In terms of graduate earnings, I’m probably up there with one of the highest earnings of my class, including friends that did ‘vocational’ degrees such as computing, marketing and engineering. I have seen some humanities students struggle to gain employment after graduating, but personally, I do believe this is less about the course they have studied and more about the person and their approach to employment. I had absolutely no idea what I was going to do when I graduated, to be honest, I didn’t even know you could work in Student Recruitment. We do need more career support for graduates, some institutions are fantastic at offering placements and so on, but others are not. It’s more a case that some universities are offering more to their students than others in the way of support and career guidance.There is no ‘career path’ planned out as clearly for humanities graduates as there might be with engineers, forensic scientists and so on. I was fortunate as my family work in recruitment and HR, so I had a few tricks up my sleeve when it came to looking for graduate jobs. Lots of students don’t have these additional resources, and have struggled because of this, opting to go on to do ‘vocational’ PG study as they feel like this may give them an edge over other graduates.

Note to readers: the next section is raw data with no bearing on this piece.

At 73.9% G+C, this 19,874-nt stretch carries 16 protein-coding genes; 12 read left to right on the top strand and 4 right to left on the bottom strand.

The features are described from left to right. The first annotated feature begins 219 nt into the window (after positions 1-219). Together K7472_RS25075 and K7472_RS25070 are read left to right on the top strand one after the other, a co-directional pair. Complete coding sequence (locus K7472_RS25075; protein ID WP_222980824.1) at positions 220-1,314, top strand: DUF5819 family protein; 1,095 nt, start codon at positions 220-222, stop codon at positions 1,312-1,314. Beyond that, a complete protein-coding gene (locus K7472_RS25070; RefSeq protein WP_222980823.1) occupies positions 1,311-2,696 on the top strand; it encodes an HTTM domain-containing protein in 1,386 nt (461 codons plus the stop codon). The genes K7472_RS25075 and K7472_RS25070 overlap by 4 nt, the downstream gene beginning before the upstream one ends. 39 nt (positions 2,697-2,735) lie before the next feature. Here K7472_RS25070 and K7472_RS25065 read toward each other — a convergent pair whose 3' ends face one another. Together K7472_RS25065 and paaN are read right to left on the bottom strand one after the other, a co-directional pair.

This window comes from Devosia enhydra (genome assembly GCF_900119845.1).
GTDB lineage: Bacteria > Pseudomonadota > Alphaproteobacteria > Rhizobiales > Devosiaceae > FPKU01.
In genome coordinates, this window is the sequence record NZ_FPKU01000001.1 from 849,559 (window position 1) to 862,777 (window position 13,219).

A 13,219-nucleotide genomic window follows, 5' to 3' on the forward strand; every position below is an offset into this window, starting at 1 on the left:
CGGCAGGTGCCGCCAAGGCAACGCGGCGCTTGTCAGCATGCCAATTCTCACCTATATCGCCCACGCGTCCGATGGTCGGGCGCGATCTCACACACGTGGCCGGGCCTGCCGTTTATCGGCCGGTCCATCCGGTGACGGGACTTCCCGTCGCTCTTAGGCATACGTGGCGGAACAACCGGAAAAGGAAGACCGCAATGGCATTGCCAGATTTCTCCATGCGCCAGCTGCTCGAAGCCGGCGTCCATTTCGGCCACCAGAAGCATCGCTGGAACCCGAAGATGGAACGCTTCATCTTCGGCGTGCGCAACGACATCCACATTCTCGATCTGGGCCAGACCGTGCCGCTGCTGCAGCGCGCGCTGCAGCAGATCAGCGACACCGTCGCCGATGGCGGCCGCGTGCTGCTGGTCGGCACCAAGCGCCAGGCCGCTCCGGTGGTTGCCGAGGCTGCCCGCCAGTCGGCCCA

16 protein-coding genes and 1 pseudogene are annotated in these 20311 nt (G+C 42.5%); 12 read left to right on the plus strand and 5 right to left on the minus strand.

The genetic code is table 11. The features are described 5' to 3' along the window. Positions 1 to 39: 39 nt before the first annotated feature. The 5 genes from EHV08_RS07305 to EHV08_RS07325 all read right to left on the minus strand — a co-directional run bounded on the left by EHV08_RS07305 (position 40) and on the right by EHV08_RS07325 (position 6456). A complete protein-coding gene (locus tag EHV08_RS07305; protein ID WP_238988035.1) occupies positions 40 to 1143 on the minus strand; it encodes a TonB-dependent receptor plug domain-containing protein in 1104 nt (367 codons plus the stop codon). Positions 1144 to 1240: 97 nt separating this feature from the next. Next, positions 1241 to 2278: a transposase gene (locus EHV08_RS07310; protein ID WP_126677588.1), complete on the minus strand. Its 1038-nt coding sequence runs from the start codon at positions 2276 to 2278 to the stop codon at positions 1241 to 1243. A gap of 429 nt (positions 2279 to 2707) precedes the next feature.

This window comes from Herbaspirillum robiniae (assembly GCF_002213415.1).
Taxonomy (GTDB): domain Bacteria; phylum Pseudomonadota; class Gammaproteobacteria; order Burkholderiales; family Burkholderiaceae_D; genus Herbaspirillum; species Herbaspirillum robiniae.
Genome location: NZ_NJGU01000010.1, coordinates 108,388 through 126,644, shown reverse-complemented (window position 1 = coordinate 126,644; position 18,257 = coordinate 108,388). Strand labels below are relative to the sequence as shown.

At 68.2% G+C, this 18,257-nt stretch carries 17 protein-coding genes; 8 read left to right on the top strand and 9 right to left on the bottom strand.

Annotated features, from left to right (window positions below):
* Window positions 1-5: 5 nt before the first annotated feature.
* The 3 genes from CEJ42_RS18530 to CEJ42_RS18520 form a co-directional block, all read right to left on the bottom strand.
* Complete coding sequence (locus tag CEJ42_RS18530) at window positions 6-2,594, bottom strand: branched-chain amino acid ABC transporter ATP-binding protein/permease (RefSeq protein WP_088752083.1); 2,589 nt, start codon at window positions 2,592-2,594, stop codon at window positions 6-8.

I do however struggle with the notion that my degree was worth £9,000 a year compared to sciences which had quadruple the teaching time as my course, and had various pieces of equipment used throughout the course for experiments etc. Particularly in my final year where I had only 2 hours of teaching a week (of course I’m a little bitter as I went to university the first year of £9k fees). But, in the interest of fairness, I do understand why we do all pay the same. I do believe that the minute we start to charge less for humanities, potential STEM students might be put off because of the ‘debt’ scenario, and opt for other options.